For Today's Mattie Montgomery Talks Christian/Secular Divide In Music
In a new interview with Altpress.com, For Today's Mattie Montgomery tackles issues ranging from sex trafficking, to the idea of Christian bands being segmented from secular ones, and even on to his thoughts on gay marriage after former member Mike Reynolds went on a Twitter tirade that put the band in a spotlight it didn't want. Check out excerpts from the interview below.
AP: This is your second album since leaving the overtly Christian-based Facedown Records. You've toured with a ton of bands outside of that realm, too.
There has been an effort by the powers that be in this music industry–media outlets, record labels, management companies–to divide bands into Christian and non-Christian groups, and I think that sucks. We've made it a point for years to go on tour with non-Christian bands.
For example, the guys in Stray From The Path, who are out on tour with us right now. They are some of the best friends we've ever had in a band. We've toured with those guys a bunch of times. I have [Christian] kids come up to me all the time asking, “How is it touring with bands like that?” I'm like: “It's fine! Who told you that I have to be afraid of bands who don't agree with me?” I don't know how people are getting it into their heads, but I feel like non-Christian kids feel like they're not welcome at a For Today show. Some Christian kids often come to For Today shows and are upset that there are non-Christian bands and people there. It's completely ridiculous. I don't know who drew a line in the sand and said you're only allowed to hang out with a certain type of people.
AP: Given how often you've expressed love toward so many people, it must've been very frustrating for you to suddenly be deemed homophobic or otherwise hateful in the aftermath of Reynolds’ tweets.
It was frustrating, to say the least. That whole thing blindsided me. And it was exasperated by preexisting issues. The fact that there are people who call themselves Christians but go on the news and picket soldiers' funerals and say stuff like “God Hates Fags?” These people totally dishonor God, and disrespect God and they dishonor and disrespect people who are made in God's image.
There is a bitterness and a polarization that has come and a lot of wounds and defensiveness have developed in the homosexual community toward Christians. That has made them very sensitive toward Christians in general, especially when talking about the issue of homosexuality. I hate it.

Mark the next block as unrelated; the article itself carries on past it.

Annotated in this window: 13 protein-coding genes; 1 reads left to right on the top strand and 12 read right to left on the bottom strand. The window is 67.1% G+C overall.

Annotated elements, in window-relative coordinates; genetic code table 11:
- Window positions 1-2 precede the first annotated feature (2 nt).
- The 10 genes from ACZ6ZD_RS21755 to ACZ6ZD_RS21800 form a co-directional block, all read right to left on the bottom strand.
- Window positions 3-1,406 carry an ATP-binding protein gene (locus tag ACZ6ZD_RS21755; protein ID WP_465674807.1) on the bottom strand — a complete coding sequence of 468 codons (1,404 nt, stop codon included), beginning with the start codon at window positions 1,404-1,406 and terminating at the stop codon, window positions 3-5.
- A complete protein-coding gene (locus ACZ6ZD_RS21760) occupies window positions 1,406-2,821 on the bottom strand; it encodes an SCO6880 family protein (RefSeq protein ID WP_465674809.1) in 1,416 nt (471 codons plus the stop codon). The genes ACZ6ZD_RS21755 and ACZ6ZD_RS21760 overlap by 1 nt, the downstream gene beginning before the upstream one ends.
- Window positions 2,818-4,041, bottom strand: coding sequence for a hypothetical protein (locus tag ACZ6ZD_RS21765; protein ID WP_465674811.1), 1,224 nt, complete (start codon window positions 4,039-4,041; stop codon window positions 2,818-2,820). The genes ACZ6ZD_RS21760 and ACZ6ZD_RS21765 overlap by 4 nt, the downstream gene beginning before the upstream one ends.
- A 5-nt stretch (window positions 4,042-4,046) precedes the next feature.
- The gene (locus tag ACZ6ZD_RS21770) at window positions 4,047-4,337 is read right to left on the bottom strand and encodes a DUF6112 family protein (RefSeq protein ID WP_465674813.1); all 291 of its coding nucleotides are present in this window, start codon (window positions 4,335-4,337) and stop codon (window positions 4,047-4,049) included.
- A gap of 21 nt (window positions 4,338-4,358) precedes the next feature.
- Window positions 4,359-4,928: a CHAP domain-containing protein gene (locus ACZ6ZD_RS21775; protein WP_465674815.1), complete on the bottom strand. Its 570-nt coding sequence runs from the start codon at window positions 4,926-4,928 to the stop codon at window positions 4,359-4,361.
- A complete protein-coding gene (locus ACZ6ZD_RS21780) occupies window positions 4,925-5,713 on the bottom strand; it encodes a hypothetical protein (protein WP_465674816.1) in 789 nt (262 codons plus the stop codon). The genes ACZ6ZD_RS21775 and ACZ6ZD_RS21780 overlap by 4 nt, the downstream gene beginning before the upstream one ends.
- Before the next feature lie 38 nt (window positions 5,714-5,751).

We've been put in a situation where the media has made it an “us vs. them” sorta thing. As a result, we've lost our sense of human community. That is the thing that breaks my heart. Like I mentioned earlier, the guys from Stray From The Path don't agree with or care about anything I stand for, and they are still some of the best friends we've ever had on tour.
I think there's something to be said there in that we are able to respectfully disagree with each other. There are still plenty of other things where we find common ground. At the end of the day, we're all in this world together; we're all in this thing called life together. We've got to do what we can to help each other instead of hurting each other and tearing each other down.
So yes, it was a frustrating thing, and it was a difficult situation for me to go through because I really do love gay people. I have a whole bunch of people I've been friends with for years who are gay men and women. We have all been forced into this new religious/political paradigm where Christians are pitted against homosexuals in this stupid struggle for political dominance. It's really a political issue. At the end of the day, it doesn't matter.
Because I'm a voice to a lot of Christians, I'll say it like this: I would like to see Christians come to a place in which they can be respectful of people, regardless of their sexual orientation. No matter what sexual inclinations a person has or what faith they do or do not ascribe to, as Christians we still must believe they are made in the image of God, and because of that, our love and they deserve our respect and honor.
AP: After all of the conversation stirred up by those tweets, people definitely want to know where you stand on gay marriage.
I'm not a lawmaker. So, really, my opinions on what laws should and should not be don't matter. But ultimately this is a political issue right now. It seems like homosexual people are seeking, politically, to have equal rights. And I think that's absolutely fair. So, speaking politically, if I was a lawmaker? I would vote to legalize gay marriage. I don't think the United States government has the right to tell people who they can and can't marry. That is my standard across the board. To be completely honest with you, I don't think the United States government has the right to approve a marriage between me and my wife, as a heterosexual man. It's not really their business. The fact that they think they can forbid some people from marrying is ridiculous to me.
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